|Abstract or Summary
- In November of 2006 an intense rainstorm of tropical origin, known colloquially as the "Pineapple Express," inundated the Pacific Northwest region of the United States, initiating numerous periglacial debris flows on several of the
stratovolcanoes in the Cascade Range of Oregon and Washington. These debris flows rapidly aggrade channels, deposit thick sediments in their path, and severely damage infrastructure. Consequently, this work seeks to understand the potential
meteorological triggering mechanisms of these flow events.
Here we focus on Mount Hood, Oregon and Mount Rainier, Washington in the investigation of the meteorological conditions associated with rain-related periglacial debris flow events and the variability of these conditions over time. The objectives of
this research are to assess the correlation between "Pineapple Express" and "Atmospheric River" events and rain-related debris flows, and to explore the meteorological conditions associated with debris flow events based on 5 parameters: storm track based on geostrophic flow patterns, temperature, precipitation and
orographic enhancement, integrated atmospheric moisture transport, and antecedent snow water equivalent (SWE).
Dates for the debris flow events for each mountain were linked with corresponding Pineapple Express circulation and Atmospheric River events. Analysis from this work suggests that there is not a strong correlation between the occurrence of debris flows and the occurrence of Pineapple Express or Atmospheric River events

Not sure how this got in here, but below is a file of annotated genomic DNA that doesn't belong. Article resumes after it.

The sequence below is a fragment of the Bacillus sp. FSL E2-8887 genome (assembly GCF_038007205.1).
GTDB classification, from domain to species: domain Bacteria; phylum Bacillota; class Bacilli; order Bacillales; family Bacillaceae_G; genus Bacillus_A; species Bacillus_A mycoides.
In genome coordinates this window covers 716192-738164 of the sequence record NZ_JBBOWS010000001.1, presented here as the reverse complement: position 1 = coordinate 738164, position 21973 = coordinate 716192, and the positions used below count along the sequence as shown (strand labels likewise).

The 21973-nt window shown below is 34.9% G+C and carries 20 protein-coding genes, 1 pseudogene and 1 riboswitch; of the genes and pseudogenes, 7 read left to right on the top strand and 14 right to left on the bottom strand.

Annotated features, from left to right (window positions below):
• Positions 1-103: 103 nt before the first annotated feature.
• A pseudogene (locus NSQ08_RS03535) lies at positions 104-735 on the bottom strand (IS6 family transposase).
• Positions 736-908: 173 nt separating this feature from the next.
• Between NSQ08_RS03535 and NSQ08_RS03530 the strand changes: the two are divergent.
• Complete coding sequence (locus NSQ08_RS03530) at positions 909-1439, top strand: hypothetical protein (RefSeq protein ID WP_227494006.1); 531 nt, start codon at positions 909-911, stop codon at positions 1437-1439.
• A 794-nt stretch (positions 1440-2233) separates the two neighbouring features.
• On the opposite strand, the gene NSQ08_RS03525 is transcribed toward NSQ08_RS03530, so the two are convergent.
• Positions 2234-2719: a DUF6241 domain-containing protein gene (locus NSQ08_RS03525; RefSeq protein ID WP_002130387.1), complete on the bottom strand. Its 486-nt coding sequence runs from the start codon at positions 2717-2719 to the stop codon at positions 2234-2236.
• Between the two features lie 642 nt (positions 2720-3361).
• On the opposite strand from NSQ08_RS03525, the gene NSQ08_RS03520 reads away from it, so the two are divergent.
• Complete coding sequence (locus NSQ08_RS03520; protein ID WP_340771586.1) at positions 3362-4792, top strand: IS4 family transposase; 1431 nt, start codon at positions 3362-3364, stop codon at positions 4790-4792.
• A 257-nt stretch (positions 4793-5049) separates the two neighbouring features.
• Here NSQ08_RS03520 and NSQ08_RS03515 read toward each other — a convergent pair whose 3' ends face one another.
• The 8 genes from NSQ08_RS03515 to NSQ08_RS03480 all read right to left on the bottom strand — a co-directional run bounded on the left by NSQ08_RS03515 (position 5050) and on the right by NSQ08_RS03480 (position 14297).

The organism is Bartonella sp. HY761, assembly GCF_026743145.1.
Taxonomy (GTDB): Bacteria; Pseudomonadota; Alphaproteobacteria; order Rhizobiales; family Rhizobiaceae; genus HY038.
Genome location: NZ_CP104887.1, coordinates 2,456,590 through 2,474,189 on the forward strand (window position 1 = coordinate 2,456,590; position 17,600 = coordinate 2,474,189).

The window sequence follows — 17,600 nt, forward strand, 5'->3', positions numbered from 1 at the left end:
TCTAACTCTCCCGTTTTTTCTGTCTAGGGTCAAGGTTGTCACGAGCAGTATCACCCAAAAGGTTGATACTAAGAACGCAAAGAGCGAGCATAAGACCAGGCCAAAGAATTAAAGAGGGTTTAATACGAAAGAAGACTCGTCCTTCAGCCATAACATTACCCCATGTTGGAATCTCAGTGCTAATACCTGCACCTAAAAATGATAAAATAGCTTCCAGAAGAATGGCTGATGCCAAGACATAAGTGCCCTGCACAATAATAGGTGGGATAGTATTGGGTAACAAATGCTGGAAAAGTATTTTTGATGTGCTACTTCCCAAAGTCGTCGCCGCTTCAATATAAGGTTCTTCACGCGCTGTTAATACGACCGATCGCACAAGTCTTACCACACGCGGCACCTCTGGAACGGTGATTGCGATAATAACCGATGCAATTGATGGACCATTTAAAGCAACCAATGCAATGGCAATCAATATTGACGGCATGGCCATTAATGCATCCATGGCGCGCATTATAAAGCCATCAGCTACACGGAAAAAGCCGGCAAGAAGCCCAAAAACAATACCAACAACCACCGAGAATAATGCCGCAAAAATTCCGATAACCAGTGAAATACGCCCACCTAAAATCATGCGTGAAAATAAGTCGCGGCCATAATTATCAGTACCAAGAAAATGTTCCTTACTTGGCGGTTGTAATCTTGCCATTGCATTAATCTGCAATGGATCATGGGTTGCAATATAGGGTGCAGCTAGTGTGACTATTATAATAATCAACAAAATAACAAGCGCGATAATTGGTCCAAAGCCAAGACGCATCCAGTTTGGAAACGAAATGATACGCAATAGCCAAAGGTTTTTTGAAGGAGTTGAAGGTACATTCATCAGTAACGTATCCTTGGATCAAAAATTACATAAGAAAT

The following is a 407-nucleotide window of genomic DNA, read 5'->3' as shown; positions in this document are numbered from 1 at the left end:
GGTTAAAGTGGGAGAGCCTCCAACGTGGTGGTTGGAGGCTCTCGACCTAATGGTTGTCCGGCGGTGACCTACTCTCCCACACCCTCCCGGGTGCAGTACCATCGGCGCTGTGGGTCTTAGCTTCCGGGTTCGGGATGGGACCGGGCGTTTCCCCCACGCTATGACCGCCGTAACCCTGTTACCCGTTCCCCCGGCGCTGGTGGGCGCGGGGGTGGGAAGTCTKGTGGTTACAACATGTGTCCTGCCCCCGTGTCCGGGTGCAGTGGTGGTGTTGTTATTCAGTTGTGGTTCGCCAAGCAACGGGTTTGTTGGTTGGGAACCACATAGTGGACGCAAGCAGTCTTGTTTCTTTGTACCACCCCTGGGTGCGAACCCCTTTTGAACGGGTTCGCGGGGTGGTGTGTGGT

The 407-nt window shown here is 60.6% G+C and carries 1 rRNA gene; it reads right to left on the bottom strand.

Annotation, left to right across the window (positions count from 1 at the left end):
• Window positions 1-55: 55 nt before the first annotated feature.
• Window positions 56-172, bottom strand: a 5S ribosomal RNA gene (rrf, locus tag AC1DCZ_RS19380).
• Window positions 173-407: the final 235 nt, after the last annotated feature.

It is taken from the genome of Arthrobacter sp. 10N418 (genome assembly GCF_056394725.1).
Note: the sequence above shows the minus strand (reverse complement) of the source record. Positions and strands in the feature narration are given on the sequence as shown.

as they are presently defined in the literature. NCEP/NCAR reanalysis data were used to determine geostrophic flow from
500h-Pa heights. Radiosonde data from Salem, Oregon and Quillayute, Washington were used to examine freezing altitudes. Precipitation data from Government Camp and Paradise meteorological stations were used to determine total rainfall amounts for rain events, and these data were compared with precipitation data from coupled lower elevation sites (Three Lynx and Longmire, respectively) to determine orographic
enhancement values for each event. Reanalysis data were again used to determine the strength and direction of atmospheric moisture transport. Snowpack Telemetry (SNOTEL) data were used to examine the antecedent snowpack conditions for each debris flow event. Debris flows on both Mount Hood and Mount Rainier were found to be associated with both meridional and zonal flow regimes, variable precipitation, and unimpressive orographic enhancement values. However, the debris flow events
virtually all experienced significantly high freezing altitudes and little or negligible antecedent SWE. Further, nearly all debris flow events were coupled with plumes of atmospheric moisture transport with high values relative to the surrounding region, implying Atmospheric River-like conditions. This finding evokes a potential need to re-examine the metrics used to classify or characterize Atmospheric Rivers, particularly through the lens of their relationship to natural hazards.
This research suggests that given the complexity of debris flow mechanics, the dynamic nature of the atmospheric system, and the small sample of data presented here, definitive conclusions cannot yet be made concerning the correlation between specific meteorological parameters and the occurrence of periglacial debris flows in the Cascades.